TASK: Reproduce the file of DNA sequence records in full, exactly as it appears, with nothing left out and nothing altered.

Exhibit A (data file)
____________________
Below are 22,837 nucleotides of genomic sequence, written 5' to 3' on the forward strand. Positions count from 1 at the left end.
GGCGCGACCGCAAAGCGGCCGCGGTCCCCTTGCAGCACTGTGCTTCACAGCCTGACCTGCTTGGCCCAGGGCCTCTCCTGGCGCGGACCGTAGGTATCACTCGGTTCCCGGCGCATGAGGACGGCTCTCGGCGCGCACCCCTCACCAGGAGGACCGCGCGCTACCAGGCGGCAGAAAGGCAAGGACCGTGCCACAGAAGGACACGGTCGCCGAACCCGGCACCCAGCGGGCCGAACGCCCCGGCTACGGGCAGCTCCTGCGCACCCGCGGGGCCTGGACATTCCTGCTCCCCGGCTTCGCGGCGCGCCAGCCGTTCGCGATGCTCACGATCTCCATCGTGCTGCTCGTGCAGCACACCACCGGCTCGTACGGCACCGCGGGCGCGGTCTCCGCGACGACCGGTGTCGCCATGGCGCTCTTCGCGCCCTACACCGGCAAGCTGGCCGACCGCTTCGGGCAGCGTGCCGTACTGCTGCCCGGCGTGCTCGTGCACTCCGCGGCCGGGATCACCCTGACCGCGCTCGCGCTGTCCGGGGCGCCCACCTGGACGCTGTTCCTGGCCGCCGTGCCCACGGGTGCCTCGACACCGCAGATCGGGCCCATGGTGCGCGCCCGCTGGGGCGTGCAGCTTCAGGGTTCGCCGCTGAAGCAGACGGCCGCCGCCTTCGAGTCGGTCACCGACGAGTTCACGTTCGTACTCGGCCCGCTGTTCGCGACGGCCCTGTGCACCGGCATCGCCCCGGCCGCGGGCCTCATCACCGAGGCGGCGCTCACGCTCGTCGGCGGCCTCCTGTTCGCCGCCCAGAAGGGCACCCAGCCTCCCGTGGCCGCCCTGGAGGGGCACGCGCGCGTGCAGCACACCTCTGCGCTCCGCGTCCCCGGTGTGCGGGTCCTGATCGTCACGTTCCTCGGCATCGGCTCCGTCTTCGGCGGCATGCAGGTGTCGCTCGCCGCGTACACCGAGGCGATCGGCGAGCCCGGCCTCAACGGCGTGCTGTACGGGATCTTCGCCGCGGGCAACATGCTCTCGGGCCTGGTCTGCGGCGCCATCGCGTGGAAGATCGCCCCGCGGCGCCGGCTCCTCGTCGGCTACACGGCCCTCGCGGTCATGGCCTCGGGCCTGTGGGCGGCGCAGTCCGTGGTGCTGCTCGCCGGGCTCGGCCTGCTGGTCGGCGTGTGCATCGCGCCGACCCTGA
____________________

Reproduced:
Below are 22,837 nucleotides of genomic sequence, written 5' to 3' on the forward strand. Positions count from 1 at the left end.
GGCGCGACCGCAAAGCGGCCGCGGTCCCCTTGCAGCACTGTGCTTCACAGCCTGACCTGCTTGGCCCAGGGCCTCTCCTGGCGCGGACCGTAGGTATCACTCGGTTCCCGGCGCATGAGGACGGCTCTCGGCGCGCACCCCTCACCAGGAGGACCGCGCGCTACCAGGCGGCAGAAAGGCAAGGACCGTGCCACAGAAGGACACGGTCGCCGAACCCGGCACCCAGCGGGCCGAACGCCCCGGCTACGGGCAGCTCCTGCGCACCCGCGGGGCCTGGACATTCCTGCTCCCCGGCTTCGCGGCGCGCCAGCCGTTCGCGATGCTCACGATCTCCATCGTGCTGCTCGTGCAGCACACCACCGGCTCGTACGGCACCGCGGGCGCGGTCTCCGCGACGACCGGTGTCGCCATGGCGCTCTTCGCGCCCTACACCGGCAAGCTGGCCGACCGCTTCGGGCAGCGTGCCGTACTGCTGCCCGGCGTGCTCGTGCACTCCGCGGCCGGGATCACCCTGACCGCGCTCGCGCTGTCCGGGGCGCCCACCTGGACGCTGTTCCTGGCCGCCGTGCCCACGGGTGCCTCGACACCGCAGATCGGGCCCATGGTGCGCGCCCGCTGGGGCGTGCAGCTTCAGGGTTCGCCGCTGAAGCAGACGGCCGCCGCCTTCGAGTCGGTCACCGACGAGTTCACGTTCGTACTCGGCCCGCTGTTCGCGACGGCCCTGTGCACCGGCATCGCCCCGGCCGCGGGCCTCATCACCGAGGCGGCGCTCACGCTCGTCGGCGGCCTCCTGTTCGCCGCCCAGAAGGGCACCCAGCCTCCCGTGGCCGCCCTGGAGGGGCACGCGCGCGTGCAGCACACCTCTGCGCTCCGCGTCCCCGGTGTGCGGGTCCTGATCGTCACGTTCCTCGGCATCGGCTCCGTCTTCGGCGGCATGCAGGTGTCGCTCGCCGCGTACACCGAGGCGATCGGCGAGCCCGGCCTCAACGGCGTGCTGTACGGGATCTTCGCCGCGGGCAACATGCTCTCGGGCCTGGTCTGCGGCGCCATCGCGTGGAAGATCGCCCCGCGGCGCCGGCTCCTCGTCGGCTACACGGCCCTCGCGGTCATGGCCTCGGGCCTGTGGGCGGCGCAGTCCGTGGTGCTGCTCGCCGGGCTCGGCCTGCTGGTCGGCGTGTGCATCGCGCCGACCCTGA